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By Ray Pride Pride@moviecitynews.com

Michael Glawogger’s WORKING MAN’S DEATH Online

Michael Glawogger‘s epic documentary Working Man’s Death, on physical labor in the twenty-first century, is streaming in 22-minute episodes on Al-Jazeera and are embedded below. It’s stirring, stunning stuff. “In today’s technological age, is heavy manual labour disappearing or is it just becoming invisible? From the exhausted mine shafts of Ukraine to the bloody slaughterhouses of Nigeria, this series offers an unflinching portrait of physical labour in the twenty-first century, talking to the people engaged in this dreary, demanding and, often, dangerous work.” The veteran documentarian asserts, “Work is often difficult to see, and therefore difficult to depict. Physical labour is probably the only real kind of work.”

Lions“: “In a crowded Nigerian slaughterhouse blood, fire and smoke are normal working conditions. We take a glimpse inside the bloody and frenetic activity of the Port Harcourt meat market in Nigeria. As one worker there explains: “My name is Ishaq Mohammed. My work day begins between six and seven am. Usually I get up at five in order to be at work on time. Killing goats doesn’t bother me. Before I slaughter a goat, I utter God’s name. Normally we slaughter 350 goats a day. Sometimes it’s only 300. Other days it’s only 150. But there are times when goats are in short supply. And then we might have no more than 10 or 15. And sometimes we even have no goats at all.”

Heroes” (22’17″): “We follow Ukrainian miners as they go underground to dig the last pieces of coal from exhausted mine shafts.”

“Brothers”: “Pakistani men use little more than their bare hands to dismantle an abandoned oil tanker for scrap metal.”

“Ghosts”: “In this episode we visit east Java in Indonesia where men climb steep paths amid pungent vapours to bring back lumps of sulfur from the mouth of a volcano.”

One Response to “Michael Glawogger’s WORKING MAN’S DEATH Online”

  1. This was stunning when I saw it on the big screen at TIFF several years back. Although it’s great that it’s on YouTube, this is yet another doc that demands to be seen theatrically. The cinematography, especially in the section on the miners, is amazing.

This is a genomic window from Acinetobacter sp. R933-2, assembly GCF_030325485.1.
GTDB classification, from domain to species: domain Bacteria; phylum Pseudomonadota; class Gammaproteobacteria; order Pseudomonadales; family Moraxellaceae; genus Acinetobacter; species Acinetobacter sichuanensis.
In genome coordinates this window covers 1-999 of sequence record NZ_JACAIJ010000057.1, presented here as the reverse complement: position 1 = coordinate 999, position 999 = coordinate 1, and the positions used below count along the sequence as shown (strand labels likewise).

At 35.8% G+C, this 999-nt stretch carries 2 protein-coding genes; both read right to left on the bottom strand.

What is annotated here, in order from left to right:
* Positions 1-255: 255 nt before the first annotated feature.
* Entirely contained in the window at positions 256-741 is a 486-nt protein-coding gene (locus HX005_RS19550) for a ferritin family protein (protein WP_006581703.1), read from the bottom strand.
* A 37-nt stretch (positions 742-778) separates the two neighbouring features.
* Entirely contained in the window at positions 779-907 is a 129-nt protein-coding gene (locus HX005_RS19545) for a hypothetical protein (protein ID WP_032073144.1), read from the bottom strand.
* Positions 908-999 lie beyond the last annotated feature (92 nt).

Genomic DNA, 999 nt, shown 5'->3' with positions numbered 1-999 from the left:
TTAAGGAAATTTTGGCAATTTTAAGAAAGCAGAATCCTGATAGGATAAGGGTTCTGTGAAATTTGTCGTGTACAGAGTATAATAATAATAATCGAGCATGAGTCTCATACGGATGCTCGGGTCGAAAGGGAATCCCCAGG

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 “Teaching how to make a film is like trying to teach someone how to fuck. You can’t. You have to fuck to learn how to fuck. It’s just how it is. The filmmaker has to protect the adventurous side of their self. I’m an explorer, I’m an inventor. Doc Brown is the character I relate to the most and he’s a madman. He’s a madman alone, locked up with his ideas but he does whatever he wants. He makes what he makes because he wants to make it. Yes, the DeLorean has to work in order for him to be a madman with a purpose—the DeLorean should work—but the point is I think everyone should try and find their own DeLorean. When Zemeckis was trying to get Back To The Future made, which he was for seven years, he was trying to get a film made where basically a teenager gets in a time machine, goes back to 1954 and almost —-s his mother. That pitch is extremely subversive and twisted in a way. My point is, he had a fascinating idea that no one had done before, but was clearly special to him and he stuck to it and made it what it was. When you do that you can create culture, but I think a lot of movies are just echoing culture and there’s a difference.”
~ A Girl Walks Home Alone At Night Filmmaker Ana Lily Amirpour

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1. The careful application of terror is an important form of communication.
2. Anything worth fighting for is worth fighting dirty for.
3. There’s absolutely no substitute for genuine lack of preparation.
4. If you think there’s good in everybody, you haven’t met everybody.
5. Friends may come and go but enemies will certainly become studio heads.
6. No one ever lost anything by asking for more money.
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